Ignoring Personal Data Considerations 

A critical oversight within NDAs is the failure to address UK GDPR data protection issues upon disclosure of personal data.

It is essential to consider these concerns to avoid legal consequences and regulatory non-compliance for both parties to an NDA. 

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When businesses anticipate sharing personal data as part of their information exchange, additional considerations come into play. Compliance with UK GDPR rules may necessitate the inclusion of specific data protection terms within the NDA. These terms could encompass data-sharing clauses if both parties acted as data controllers in processing personal shared data. 

By considering and incorporating data protection issues and terms, businesses can ensure alignment with UK GDPR requirements in their NDAs to help demonstrate accountability and comply with their legal obligations. 

Failing to Consider NDA Indemnification Risks

A party receiving an NDA needs to ensure it understands the risks involved. 

Indemnity clauses within an NDA can hold the receiving party liable for compensating the disclosing party in the event of a breach of confidentiality. While this might appear reasonable, agreeing to a broad, uncapped indemnity clause can pose significant risks.

Under an uncapped indemnity clause, the receiving party may be held liable for large amounts of compensation far exceeding the relevant value of the project. A common mistake is failing to fully understand the implications of an indemnity clause or neglecting to seek legal advice on its terms.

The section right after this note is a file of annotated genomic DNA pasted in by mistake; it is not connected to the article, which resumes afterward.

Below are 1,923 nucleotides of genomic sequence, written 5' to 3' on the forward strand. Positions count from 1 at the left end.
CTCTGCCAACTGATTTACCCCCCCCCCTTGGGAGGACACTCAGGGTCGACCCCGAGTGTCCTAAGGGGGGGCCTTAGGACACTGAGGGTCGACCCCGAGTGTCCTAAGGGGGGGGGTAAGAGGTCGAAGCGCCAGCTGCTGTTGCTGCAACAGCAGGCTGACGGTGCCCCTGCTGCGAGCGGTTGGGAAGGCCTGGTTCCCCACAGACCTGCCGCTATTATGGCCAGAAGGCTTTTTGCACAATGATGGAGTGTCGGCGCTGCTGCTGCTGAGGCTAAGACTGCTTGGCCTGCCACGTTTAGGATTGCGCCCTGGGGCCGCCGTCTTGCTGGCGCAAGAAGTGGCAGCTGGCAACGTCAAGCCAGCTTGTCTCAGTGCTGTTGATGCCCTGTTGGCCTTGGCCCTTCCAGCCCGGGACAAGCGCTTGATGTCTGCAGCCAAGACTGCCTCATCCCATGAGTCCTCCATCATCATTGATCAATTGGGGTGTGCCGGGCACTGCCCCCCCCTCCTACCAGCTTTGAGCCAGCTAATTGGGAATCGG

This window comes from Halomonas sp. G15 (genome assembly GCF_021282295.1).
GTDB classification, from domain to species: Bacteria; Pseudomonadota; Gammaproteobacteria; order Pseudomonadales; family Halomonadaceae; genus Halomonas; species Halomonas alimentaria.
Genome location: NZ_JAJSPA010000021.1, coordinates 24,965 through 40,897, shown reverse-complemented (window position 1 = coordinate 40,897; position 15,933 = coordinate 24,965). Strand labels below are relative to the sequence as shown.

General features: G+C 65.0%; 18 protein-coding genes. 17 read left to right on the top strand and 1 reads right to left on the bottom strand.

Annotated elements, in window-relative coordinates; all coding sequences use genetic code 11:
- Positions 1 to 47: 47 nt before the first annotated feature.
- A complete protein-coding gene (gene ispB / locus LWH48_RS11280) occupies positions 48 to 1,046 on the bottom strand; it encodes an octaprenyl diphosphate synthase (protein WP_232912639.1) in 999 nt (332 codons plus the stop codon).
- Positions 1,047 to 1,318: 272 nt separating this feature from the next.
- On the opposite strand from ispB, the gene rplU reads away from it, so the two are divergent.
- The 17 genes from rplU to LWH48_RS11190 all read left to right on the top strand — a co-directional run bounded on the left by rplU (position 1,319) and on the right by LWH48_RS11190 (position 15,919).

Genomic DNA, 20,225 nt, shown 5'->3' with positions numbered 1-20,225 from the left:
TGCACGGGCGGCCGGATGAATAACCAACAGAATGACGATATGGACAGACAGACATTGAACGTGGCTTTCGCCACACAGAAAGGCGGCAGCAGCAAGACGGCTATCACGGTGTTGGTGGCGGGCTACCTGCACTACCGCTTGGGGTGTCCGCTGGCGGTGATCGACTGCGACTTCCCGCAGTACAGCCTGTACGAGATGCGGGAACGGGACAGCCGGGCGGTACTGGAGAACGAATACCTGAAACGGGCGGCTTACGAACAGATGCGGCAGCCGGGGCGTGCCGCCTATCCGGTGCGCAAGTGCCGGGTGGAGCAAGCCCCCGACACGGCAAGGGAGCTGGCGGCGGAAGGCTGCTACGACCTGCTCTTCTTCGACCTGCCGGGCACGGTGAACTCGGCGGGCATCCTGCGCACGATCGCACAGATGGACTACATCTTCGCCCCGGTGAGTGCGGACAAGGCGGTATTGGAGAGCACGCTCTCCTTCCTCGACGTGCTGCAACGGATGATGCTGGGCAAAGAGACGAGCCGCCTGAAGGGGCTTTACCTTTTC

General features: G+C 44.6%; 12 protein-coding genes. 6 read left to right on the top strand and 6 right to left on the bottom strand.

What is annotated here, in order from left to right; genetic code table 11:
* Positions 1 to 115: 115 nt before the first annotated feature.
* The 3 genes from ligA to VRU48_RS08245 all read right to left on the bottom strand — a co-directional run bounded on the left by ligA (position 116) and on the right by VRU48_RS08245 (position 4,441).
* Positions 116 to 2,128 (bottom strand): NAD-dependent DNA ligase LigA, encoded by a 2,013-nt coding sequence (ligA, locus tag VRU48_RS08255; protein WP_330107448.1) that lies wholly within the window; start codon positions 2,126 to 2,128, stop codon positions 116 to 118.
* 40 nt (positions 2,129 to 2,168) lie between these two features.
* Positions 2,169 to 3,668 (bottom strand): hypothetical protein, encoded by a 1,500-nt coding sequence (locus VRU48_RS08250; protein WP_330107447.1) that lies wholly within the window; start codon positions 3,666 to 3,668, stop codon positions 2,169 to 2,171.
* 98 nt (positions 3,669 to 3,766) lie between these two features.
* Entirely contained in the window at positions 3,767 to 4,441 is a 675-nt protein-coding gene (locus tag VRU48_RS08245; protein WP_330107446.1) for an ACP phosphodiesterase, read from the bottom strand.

This oversight can expose parties signing an NDA to heavy financial risk, highlighting the importance of comprehensive understanding and legal guidance when navigating NDAs. To mitigate this risk, it is vital to only agree to an NDA containing an indemnity clause after seeking legal advice to understand its implications and consider how much compensation your business can be on the hook for.

An experienced commercial lawyer can assist in advising on an indemnity clause in an NDA. A lawyer can also negotiate fair and commercially reasonable limitations, which could safeguard your business from significant financial exposure under an NDA.

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Key Takeaways

NDAs are vital tools to protect confidential information. Drafting an NDA requires careful attention to detail and thought. Critical mistakes to avoid include:

  • a vague definition of confidential information;
  • overlooking data protection issues; and
  • failing to understand the implications of indemnity provisions.

By proactively addressing these factors and drafting robust NDAs, businesses are better placed to safeguard their confidential information from risk. 

If you need help drafting a robust NDA, our experienced contract lawyers can assist you as part of our LegalVision membership. For a low monthly fee, you will have unlimited access to lawyers who can answer your questions and draft and review your documents. Call us today at 0808 196 8584 or visit our membership page.

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Sej Lamba

Sej Lamba